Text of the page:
Week 2: Chris Lederer & Megan Brownlow – A World Of Differences

The reading last week explored the development of certain digital technologies, specifically in regards to discussion of the manner in which technological developments will transform the way consumers interact with media in the future on a global scale. Furthering such discussion this week, however on a centralised scale, Chris Leberer and Megan Brownlow put together an extensive report to explore the impact of technological developments with specific regard to entertainment and media companies. The report analyses the expenditure of entertainment and media companies throughout the globe, across a wide array of categories to identify various intrinsic pieces of information. Two which stood out to me are: that the growth rate of money spent on entertainment and media companies is expanding at a rate much greater than the growth of GDP; as well as the fact that this expenditure increasingly surrounds people under the age of 35. This raises a clear issue that the potential future success of entertainment and media companies is not only extensive in a global realm, but also based quite heavily on the interests of young people. By extension, it becomes clear that as younger generations are far more accepting of new technologies and ways of interacting with media, entertainment and media companies need to focus on keeping up to date with technological developments in order to maintain success.

One particular notion that provoked thought for me was that:

“Much of the E&M industry is growing more global, but cultures and tastes in content remain steadfastly local.”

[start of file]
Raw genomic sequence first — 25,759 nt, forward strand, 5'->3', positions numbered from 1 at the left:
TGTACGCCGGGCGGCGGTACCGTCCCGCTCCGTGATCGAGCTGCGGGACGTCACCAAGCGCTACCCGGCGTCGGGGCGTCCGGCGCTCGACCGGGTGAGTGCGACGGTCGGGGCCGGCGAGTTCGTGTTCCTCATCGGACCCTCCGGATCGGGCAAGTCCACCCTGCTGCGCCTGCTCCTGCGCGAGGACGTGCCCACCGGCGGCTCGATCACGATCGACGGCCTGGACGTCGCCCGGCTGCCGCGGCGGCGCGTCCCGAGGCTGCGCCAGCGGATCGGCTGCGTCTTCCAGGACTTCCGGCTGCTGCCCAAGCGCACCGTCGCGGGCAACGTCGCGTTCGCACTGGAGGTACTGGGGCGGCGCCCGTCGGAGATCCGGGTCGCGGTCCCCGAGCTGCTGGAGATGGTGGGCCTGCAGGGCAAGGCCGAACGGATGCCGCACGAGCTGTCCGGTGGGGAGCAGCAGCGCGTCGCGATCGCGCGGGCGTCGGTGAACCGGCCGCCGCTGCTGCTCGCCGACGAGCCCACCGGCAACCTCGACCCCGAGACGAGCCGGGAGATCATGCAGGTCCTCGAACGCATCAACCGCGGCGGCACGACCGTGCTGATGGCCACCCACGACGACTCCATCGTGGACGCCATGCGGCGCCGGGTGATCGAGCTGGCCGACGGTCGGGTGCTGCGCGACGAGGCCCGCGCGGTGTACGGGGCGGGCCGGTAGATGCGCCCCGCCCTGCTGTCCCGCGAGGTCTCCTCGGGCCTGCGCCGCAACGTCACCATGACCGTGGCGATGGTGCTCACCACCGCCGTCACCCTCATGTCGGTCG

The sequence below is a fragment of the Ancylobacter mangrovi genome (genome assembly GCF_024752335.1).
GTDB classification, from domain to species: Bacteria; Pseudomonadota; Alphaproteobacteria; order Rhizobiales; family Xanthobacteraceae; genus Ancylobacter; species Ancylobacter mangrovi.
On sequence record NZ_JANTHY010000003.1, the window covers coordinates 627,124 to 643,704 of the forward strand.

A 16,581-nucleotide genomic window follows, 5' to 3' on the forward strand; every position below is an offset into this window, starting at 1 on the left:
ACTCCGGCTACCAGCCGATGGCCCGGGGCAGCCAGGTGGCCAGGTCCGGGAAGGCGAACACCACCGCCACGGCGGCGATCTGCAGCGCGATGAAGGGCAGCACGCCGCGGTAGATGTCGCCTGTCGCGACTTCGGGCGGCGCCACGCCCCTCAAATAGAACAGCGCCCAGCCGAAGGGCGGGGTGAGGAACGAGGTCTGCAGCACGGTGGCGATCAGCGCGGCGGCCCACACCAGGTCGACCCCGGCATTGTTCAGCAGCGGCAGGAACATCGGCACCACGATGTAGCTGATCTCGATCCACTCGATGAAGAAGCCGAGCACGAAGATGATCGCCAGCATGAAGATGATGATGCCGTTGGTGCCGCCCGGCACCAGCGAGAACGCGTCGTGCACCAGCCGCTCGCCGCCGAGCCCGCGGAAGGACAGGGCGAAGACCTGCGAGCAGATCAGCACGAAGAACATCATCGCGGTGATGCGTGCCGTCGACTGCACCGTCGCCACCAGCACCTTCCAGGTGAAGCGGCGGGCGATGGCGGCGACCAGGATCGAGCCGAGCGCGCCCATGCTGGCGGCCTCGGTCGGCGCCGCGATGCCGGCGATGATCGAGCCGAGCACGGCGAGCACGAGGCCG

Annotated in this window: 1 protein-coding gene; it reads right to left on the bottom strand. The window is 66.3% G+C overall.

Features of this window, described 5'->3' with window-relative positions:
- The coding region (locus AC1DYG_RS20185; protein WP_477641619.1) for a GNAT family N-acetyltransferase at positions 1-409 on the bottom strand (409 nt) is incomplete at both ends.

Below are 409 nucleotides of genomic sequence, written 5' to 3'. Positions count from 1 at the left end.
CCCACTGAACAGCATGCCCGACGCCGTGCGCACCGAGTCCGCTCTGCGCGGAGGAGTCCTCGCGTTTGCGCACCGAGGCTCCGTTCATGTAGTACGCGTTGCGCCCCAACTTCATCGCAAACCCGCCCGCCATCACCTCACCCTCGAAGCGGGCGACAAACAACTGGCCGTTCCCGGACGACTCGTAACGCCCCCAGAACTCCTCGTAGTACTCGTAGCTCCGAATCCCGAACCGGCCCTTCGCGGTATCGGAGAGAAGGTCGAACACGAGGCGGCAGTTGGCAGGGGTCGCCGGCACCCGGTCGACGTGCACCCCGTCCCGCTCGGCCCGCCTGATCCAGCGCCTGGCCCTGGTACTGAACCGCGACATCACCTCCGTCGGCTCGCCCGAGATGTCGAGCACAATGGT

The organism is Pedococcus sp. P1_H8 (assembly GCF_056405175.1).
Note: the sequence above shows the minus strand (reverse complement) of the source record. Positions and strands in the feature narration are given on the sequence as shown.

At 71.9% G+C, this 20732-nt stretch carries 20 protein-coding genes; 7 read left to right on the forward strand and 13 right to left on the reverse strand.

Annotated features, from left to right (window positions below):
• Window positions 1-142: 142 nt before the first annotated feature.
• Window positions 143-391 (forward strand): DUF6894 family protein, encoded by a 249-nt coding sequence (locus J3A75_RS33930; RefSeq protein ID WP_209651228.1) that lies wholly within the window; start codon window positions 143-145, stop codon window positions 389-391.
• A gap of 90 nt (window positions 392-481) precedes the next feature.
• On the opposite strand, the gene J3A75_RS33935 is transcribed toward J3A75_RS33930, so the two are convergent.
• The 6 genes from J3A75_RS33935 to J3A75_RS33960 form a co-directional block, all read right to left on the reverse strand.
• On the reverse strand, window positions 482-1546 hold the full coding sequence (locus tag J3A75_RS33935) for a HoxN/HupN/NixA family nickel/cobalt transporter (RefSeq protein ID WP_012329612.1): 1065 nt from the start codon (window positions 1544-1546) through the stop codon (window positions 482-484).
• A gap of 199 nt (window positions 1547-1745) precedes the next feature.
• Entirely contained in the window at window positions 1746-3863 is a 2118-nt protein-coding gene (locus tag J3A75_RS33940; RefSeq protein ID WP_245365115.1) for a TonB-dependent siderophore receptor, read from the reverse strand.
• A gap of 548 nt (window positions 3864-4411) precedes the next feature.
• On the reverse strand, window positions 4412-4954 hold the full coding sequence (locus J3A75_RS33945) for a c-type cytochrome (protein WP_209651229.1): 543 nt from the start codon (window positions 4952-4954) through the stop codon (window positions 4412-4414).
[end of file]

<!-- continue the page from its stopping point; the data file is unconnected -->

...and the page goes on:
Where the authors identify a large trend for consumers to hold onto more traditional technology coupled with locally produced content. This made me think about the digitalisation of the DJ. Where, whilst digital DJ machines such as CDJs have become an industry standard since their introduction to the market place 20 years ago, an expansive proportion of DJs prefer the use of an analogue vinyl DJ machine and there still remains a large culture surrounding vinyl DJing.

Summarising my provoked thoughts during the reading of this article, I believe that the success of any media company (or any company for that matter) during the current technological onslaught will be reliant on adaptability to new technologies, coupled with a retention of traditional and local values. Potentially going off a tangent, if you are interested in an example of adaptability throughout technological developments and one specific to DJing, see Carl Cox: http://www.carlcox.com/biography/index.html

Lecture 1: Astrid Scott – ABC R+D

Todays guest lecture was conducted by Astrid Scott, the Experience Strategist and Senior Producer for ABC R+D. She defines experience strategy as the process of designing ways for people to interact with the content based on analysis of HOW people interact and navigate daily life without the content. For example, what devices they use? How they use it? Essentially, she encourages thought process regarding usability. Interestingly, in order to analyse the way in which we will interact with media, we have to be forward thinking. This addresses the notion within Moore’s law: ‘processing power will double every couple of years’, allowing advances in technology to re-define the way we interact with media.

The four most interesting technological developments Astrid Scott referred to were:

  1. Ubiquitous Computing

Refers to a sensory environment so that we are connected to environments (touch screen kitchen)

  1. Big Data and the Quantified Self

Sensory data for personalisation – fitness watches are beginning – pills with cameras and products that respond to body – mood sensors

All of this has privacy issues but regardless, it encourages us to think about how we make a product to suit this technology (a product specific to a particular person – virtual assistants)